HOUSE BY THE RIVER (director: Fritz Lang; screenwriters: from the novel by A.P. Herbert/Mel Dinelli; cinematographer: Edward Cronjager; editor: Arthur Hilton; music: George Antheil; cast: Louis Hayward (Stephen Byrne), Jane Wyatt (Marjorie Byrne), Lee Bowman (John Byrne), Dorothy Patrick (Emily Gaunt), Ann Shoemaker (Mrs. Ambrose), Jody Gilbert (Miss Bantam); Runtime: 85; MPAA Rating: NR; producer: Howard Welsch; Republic; 1950)
“It pits good brother against bad brother.”
Reviewed by Dennis Schwartz
Fritz Lang (“Ministry of Fear”/”Spies”/”While the City Sleeps”) at his most gloomy and perverse in this low-budget period piece gothic-noir melodrama set by a creaky river house in a southern climate, where it pits good brother against bad brother. Scripted by Mel Dinelli (one of the few films Lang didn’t pen) in such a turgid way that it reeks of the filth emanating from the psychological undercurrents of the river. It’s taken from the novel by A.P. Herbert.
The wealthy lecherous failed mystery writer Stephen Byrne (Louis Hayward) has his sexual advances to his wife’s pretty new maid Emily (Dorothy Patrick) rebuffed and accidentally strangles her to death when trying to muffle her screams from nosy next-door neighbor Mrs. Ambrose (Ann Shoemaker). The cowardly wastrel scoundrel gets his more good-natured crippled brother John (Lee Bowman) to cover up the deed by helping him place her body in a sack cloth and dumping it in the nearby river. Stephen convinces the reluctant John, who has a crush on his sibling’s wife, to help him out of a jam one more time by lying that his sweet wife Marjorie (Jane Wyatt) is pregnant. Stephen wickedly rejoices in the murder because it gives him publicity to sell his book and fresh material to write about in his new one, as he has no remorse over the maid’s death or of implicating his brother in the crime or writing about the crime.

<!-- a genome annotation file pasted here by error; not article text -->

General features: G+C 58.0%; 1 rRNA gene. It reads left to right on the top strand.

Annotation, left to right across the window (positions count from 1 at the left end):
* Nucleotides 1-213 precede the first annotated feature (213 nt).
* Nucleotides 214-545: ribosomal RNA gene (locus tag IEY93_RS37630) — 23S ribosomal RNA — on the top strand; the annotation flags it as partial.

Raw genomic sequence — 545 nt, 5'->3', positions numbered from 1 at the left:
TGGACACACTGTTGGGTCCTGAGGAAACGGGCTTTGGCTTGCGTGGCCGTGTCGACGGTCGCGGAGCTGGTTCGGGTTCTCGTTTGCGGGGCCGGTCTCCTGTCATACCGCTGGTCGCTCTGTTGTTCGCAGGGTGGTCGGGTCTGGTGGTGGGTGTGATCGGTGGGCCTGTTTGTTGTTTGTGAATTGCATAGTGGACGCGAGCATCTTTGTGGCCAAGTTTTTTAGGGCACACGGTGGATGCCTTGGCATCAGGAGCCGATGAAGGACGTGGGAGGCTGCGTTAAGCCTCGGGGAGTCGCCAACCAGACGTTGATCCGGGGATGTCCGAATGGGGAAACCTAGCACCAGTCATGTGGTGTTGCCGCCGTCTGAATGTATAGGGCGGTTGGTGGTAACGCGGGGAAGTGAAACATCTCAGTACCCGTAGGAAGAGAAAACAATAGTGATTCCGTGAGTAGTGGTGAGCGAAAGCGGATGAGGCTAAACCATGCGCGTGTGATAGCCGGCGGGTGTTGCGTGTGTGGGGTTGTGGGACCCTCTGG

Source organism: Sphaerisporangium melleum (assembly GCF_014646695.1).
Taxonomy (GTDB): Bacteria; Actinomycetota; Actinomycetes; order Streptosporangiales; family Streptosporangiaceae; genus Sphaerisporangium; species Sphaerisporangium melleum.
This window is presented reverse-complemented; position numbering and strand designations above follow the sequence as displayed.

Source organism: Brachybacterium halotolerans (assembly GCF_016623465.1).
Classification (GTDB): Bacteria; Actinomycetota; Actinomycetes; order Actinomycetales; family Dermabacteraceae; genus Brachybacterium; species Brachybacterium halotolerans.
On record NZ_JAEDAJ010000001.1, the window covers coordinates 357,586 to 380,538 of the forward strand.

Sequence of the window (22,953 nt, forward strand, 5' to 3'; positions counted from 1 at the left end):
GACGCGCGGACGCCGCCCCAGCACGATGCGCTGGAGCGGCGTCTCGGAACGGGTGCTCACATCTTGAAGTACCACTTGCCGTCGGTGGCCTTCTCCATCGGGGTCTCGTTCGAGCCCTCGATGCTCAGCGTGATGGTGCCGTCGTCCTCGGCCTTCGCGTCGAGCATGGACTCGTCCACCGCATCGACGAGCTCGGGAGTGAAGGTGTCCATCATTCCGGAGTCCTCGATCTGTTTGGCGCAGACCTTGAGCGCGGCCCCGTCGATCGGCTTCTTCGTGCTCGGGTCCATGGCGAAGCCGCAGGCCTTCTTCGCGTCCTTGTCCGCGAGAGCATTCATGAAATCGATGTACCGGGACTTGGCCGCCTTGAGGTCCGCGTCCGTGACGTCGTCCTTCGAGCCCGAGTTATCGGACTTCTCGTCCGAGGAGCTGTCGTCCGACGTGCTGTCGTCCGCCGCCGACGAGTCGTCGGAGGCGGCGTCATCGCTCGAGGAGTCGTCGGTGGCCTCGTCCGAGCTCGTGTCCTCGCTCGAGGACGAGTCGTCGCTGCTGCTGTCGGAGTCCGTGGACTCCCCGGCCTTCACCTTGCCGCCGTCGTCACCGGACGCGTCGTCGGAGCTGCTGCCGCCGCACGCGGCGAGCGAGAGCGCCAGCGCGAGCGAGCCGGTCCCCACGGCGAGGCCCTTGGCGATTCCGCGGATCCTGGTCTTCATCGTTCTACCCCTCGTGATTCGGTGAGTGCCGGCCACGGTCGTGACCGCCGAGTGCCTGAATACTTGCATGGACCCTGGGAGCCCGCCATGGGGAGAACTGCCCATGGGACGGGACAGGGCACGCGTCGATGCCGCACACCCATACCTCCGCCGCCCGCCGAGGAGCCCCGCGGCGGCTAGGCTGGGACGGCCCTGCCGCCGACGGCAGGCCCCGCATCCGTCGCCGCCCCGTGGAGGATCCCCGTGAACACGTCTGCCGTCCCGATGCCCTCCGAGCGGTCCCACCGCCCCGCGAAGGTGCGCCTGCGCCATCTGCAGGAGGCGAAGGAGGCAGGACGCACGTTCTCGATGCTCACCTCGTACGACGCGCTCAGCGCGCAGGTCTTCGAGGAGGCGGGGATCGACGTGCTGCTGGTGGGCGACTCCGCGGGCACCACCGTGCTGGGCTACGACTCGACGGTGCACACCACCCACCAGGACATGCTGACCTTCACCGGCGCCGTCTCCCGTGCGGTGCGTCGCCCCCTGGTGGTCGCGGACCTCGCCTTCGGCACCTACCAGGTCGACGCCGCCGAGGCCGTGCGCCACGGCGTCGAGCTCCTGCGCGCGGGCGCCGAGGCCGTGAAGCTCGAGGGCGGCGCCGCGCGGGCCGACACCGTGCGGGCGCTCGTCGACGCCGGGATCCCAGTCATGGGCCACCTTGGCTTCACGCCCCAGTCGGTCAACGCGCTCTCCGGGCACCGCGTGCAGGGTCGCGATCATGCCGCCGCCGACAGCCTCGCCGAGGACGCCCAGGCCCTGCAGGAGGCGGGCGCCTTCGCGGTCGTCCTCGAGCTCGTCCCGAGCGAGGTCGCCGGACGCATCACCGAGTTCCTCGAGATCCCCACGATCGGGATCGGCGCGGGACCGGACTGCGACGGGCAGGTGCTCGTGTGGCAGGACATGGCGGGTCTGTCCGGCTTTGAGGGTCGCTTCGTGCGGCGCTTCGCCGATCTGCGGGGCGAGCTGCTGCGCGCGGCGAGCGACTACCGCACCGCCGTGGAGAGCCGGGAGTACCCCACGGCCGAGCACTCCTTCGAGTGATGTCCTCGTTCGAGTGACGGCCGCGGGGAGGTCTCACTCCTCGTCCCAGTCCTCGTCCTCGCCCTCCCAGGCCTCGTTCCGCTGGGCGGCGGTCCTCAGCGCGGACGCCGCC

The plot smells of irrationality, but that is countered by the far reaching atmosphere of stinking decay it allows to linger over its bleak setting and artificial construct and overly melodramatic moments. The natural forces such as the river, the wind and the moon all become foreboding, as Lang obsesses over the cover-up and the brother’s different reactions–John becomes sullen and shuns people, causing him to look suspicious.
Lang wanted the maid part to be played by a black, but the timid folks at Republic shot down that theme of miscegenation. Otherwise, they gave Lang a free hand and he instead went for the theme of moral turpitude among the upper crusts and a twist on the biblical Cain and Abel story. The acting is generally good enough, though certainly not great. Even if Hayward overplays his sleaze role, nevertheless his unprincipled character is the fascinating glue that holds the flawed minor film together. What it can’t overcome is the suspense it lacks, yet it still has the power of a Lang creation and is worth seeing.
REVIEWED ON 2/19/2007 GRADE: B
Dennis Schwartz: “Ozus’ World Movie Reviews”
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